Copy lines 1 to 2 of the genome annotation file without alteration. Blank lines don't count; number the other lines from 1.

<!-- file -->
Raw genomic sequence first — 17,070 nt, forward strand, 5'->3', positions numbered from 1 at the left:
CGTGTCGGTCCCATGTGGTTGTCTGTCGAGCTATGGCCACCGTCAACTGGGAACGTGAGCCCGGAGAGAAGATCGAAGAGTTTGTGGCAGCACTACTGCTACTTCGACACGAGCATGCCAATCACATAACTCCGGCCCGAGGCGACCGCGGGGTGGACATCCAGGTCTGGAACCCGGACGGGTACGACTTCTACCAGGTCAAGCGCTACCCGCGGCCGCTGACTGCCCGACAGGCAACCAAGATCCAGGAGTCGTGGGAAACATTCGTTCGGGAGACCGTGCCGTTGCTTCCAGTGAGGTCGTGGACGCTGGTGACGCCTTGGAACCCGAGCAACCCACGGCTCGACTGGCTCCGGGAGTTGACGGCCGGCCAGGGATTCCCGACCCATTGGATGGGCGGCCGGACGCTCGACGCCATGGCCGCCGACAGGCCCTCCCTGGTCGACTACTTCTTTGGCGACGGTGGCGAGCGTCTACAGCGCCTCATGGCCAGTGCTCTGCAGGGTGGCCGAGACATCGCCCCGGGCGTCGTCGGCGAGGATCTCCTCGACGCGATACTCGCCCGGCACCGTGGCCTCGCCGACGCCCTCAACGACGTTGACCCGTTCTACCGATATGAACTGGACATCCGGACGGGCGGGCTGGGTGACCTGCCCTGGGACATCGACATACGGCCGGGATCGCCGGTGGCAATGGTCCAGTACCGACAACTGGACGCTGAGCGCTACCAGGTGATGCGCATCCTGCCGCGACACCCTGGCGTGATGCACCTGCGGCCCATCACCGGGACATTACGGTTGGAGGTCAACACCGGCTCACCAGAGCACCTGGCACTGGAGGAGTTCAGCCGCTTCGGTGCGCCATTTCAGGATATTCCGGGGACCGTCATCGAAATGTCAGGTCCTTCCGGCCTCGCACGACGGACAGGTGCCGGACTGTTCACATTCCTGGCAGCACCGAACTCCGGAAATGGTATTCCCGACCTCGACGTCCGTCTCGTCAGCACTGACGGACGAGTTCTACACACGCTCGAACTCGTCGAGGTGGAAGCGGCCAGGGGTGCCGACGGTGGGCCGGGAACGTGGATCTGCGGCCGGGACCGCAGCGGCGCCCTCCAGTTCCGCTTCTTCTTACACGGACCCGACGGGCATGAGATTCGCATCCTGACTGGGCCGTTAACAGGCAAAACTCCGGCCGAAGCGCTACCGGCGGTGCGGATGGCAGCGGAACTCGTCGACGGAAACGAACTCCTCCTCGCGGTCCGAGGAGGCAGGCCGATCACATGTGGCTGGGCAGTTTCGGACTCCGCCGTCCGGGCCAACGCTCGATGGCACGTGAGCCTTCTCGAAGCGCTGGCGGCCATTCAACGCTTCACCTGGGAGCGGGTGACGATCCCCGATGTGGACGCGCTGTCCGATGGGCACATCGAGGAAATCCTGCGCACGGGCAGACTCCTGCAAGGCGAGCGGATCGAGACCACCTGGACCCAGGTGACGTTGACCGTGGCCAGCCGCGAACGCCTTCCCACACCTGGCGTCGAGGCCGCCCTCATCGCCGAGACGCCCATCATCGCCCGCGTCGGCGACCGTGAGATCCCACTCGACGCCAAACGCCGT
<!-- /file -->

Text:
Raw genomic sequence first — 17,070 nt, forward strand, 5'->3', positions numbered from 1 at the left:
CGTGTCGGTCCCATGTGGTTGTCTGTCGAGCTATGGCCACCGTCAACTGGGAACGTGAGCCCGGAGAGAAGATCGAAGAGTTTGTGGCAGCACTACTGCTACTTCGACACGAGCATGCCAATCACATAACTCCGGCCCGAGGCGACCGCGGGGTGGACATCCAGGTCTGGAACCCGGACGGGTACGACTTCTACCAGGTCAAGCGCTACCCGCGGCCGCTGACTGCCCGACAGGCAACCAAGATCCAGGAGTCGTGGGAAACATTCGTTCGGGAGACCGTGCCGTTGCTTCCAGTGAGGTCGTGGACGCTGGTGACGCCTTGGAACCCGAGCAACCCACGGCTCGACTGGCTCCGGGAGTTGACGGCCGGCCAGGGATTCCCGACCCATTGGATGGGCGGCCGGACGCTCGACGCCATGGCCGCCGACAGGCCCTCCCTGGTCGACTACTTCTTTGGCGACGGTGGCGAGCGTCTACAGCGCCTCATGGCCAGTGCTCTGCAGGGTGGCCGAGACATCGCCCCGGGCGTCGTCGGCGAGGATCTCCTCGACGCGATACTCGCCCGGCACCGTGGCCTCGCCGACGCCCTCAACGACGTTGACCCGTTCTACCGATATGAACTGGACATCCGGACGGGCGGGCTGGGTGACCTGCCCTGGGACATCGACATACGGCCGGGATCGCCGGTGGCAATGGTCCAGTACCGACAACTGGACGCTGAGCGCTACCAGGTGATGCGCATCCTGCCGCGACACCCTGGCGTGATGCACCTGCGGCCCATCACCGGGACATTACGGTTGGAGGTCAACACCGGCTCACCAGAGCACCTGGCACTGGAGGAGTTCAGCCGCTTCGGTGCGCCATTTCAGGATATTCCGGGGACCGTCATCGAAATGTCAGGTCCTTCCGGCCTCGCACGACGGACAGGTGCCGGACTGTTCACATTCCTGGCAGCACCGAACTCCGGAAATGGTATTCCCGACCTCGACGTCCGTCTCGTCAGCACTGACGGACGAGTTCTACACACGCTCGAACTCGTCGAGGTGGAAGCGGCCAGGGGTGCCGACGGTGGGCCGGGAACGTGGATCTGCGGCCGGGACCGCAGCGGCGCCCTCCAGTTCCGCTTCTTCTTACACGGACCCGACGGGCATGAGATTCGCATCCTGACTGGGCCGTTAACAGGCAAAACTCCGGCCGAAGCGCTACCGGCGGTGCGGATGGCAGCGGAACTCGTCGACGGAAACGAACTCCTCCTCGCGGTCCGAGGAGGCAGGCCGATCACATGTGGCTGGGCAGTTTCGGACTCCGCCGTCCGGGCCAACGCTCGATGGCACGTGAGCCTTCTCGAAGCGCTGGCGGCCATTCAACGCTTCACCTGGGAGCGGGTGACGATCCCCGATGTGGACGCGCTGTCCGATGGGCACATCGAGGAAATCCTGCGCACGGGCAGACTCCTGCAAGGCGAGCGGATCGAGACCACCTGGACCCAGGTGACGTTGACCGTGGCCAGCCGCGAACGCCTTCCCACACCTGGCGTCGAGGCCGCCCTCATCGCCGAGACGCCCATCATCGCCCGCGTCGGCGACCGTGAGATCCCACTCGACGCCAAACGCCGT